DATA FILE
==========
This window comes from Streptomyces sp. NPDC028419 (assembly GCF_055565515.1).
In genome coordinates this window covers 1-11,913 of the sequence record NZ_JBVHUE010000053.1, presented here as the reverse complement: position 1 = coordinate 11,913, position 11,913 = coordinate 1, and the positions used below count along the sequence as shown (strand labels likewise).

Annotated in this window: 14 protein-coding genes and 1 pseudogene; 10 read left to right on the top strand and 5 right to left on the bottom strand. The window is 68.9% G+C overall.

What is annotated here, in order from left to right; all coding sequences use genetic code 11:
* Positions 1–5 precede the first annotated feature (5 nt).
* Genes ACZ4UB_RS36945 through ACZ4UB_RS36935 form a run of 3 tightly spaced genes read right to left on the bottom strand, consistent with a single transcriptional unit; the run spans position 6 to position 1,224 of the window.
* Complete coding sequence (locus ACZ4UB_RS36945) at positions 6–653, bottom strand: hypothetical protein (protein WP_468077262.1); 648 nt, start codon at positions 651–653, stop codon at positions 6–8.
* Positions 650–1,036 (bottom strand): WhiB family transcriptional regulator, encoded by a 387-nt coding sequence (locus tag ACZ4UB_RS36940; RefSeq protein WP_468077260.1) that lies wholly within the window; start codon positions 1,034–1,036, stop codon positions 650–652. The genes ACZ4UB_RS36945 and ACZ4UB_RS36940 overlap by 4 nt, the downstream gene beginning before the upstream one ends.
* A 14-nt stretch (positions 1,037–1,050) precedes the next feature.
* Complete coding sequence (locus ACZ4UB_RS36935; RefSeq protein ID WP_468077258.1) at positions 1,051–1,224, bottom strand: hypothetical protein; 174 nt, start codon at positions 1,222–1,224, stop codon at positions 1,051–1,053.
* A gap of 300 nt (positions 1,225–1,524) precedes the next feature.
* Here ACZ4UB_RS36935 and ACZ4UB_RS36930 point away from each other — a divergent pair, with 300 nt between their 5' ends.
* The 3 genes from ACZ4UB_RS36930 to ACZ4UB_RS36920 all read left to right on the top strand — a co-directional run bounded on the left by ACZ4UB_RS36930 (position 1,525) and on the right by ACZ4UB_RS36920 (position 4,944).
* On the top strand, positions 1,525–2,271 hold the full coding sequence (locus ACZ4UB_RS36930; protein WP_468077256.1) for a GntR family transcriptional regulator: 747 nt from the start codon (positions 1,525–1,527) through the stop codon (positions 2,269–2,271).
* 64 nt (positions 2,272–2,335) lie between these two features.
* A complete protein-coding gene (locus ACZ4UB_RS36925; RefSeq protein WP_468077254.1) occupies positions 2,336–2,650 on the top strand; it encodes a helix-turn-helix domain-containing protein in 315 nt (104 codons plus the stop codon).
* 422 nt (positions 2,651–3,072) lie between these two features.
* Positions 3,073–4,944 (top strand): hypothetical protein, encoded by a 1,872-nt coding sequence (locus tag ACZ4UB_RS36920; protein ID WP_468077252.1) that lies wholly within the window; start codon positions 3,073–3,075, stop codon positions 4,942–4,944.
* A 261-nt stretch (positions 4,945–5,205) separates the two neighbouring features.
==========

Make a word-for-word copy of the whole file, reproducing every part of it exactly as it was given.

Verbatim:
This window comes from Streptomyces sp. NPDC028419 (assembly GCF_055565515.1).
In genome coordinates this window covers 1-11,913 of the sequence record NZ_JBVHUE010000053.1, presented here as the reverse complement: position 1 = coordinate 11,913, position 11,913 = coordinate 1, and the positions used below count along the sequence as shown (strand labels likewise).

Annotated in this window: 14 protein-coding genes and 1 pseudogene; 10 read left to right on the top strand and 5 right to left on the bottom strand. The window is 68.9% G+C overall.

What is annotated here, in order from left to right; all coding sequences use genetic code 11:
* Positions 1–5 precede the first annotated feature (5 nt).
* Genes ACZ4UB_RS36945 through ACZ4UB_RS36935 form a run of 3 tightly spaced genes read right to left on the bottom strand, consistent with a single transcriptional unit; the run spans position 6 to position 1,224 of the window.
* Complete coding sequence (locus ACZ4UB_RS36945) at positions 6–653, bottom strand: hypothetical protein (protein WP_468077262.1); 648 nt, start codon at positions 651–653, stop codon at positions 6–8.
* Positions 650–1,036 (bottom strand): WhiB family transcriptional regulator, encoded by a 387-nt coding sequence (locus tag ACZ4UB_RS36940; RefSeq protein WP_468077260.1) that lies wholly within the window; start codon positions 1,034–1,036, stop codon positions 650–652. The genes ACZ4UB_RS36945 and ACZ4UB_RS36940 overlap by 4 nt, the downstream gene beginning before the upstream one ends.
* A 14-nt stretch (positions 1,037–1,050) precedes the next feature.
* Complete coding sequence (locus ACZ4UB_RS36935; RefSeq protein ID WP_468077258.1) at positions 1,051–1,224, bottom strand: hypothetical protein; 174 nt, start codon at positions 1,222–1,224, stop codon at positions 1,051–1,053.
* A gap of 300 nt (positions 1,225–1,524) precedes the next feature.
* Here ACZ4UB_RS36935 and ACZ4UB_RS36930 point away from each other — a divergent pair, with 300 nt between their 5' ends.
* The 3 genes from ACZ4UB_RS36930 to ACZ4UB_RS36920 all read left to right on the top strand — a co-directional run bounded on the left by ACZ4UB_RS36930 (position 1,525) and on the right by ACZ4UB_RS36920 (position 4,944).
* On the top strand, positions 1,525–2,271 hold the full coding sequence (locus ACZ4UB_RS36930; protein WP_468077256.1) for a GntR family transcriptional regulator: 747 nt from the start codon (positions 1,525–1,527) through the stop codon (positions 2,269–2,271).
* 64 nt (positions 2,272–2,335) lie between these two features.
* A complete protein-coding gene (locus ACZ4UB_RS36925; RefSeq protein WP_468077254.1) occupies positions 2,336–2,650 on the top strand; it encodes a helix-turn-helix domain-containing protein in 315 nt (104 codons plus the stop codon).
* 422 nt (positions 2,651–3,072) lie between these two features.
* Positions 3,073–4,944 (top strand): hypothetical protein, encoded by a 1,872-nt coding sequence (locus tag ACZ4UB_RS36920; protein ID WP_468077252.1) that lies wholly within the window; start codon positions 3,073–3,075, stop codon positions 4,942–4,944.
* A 261-nt stretch (positions 4,945–5,205) separates the two neighbouring features.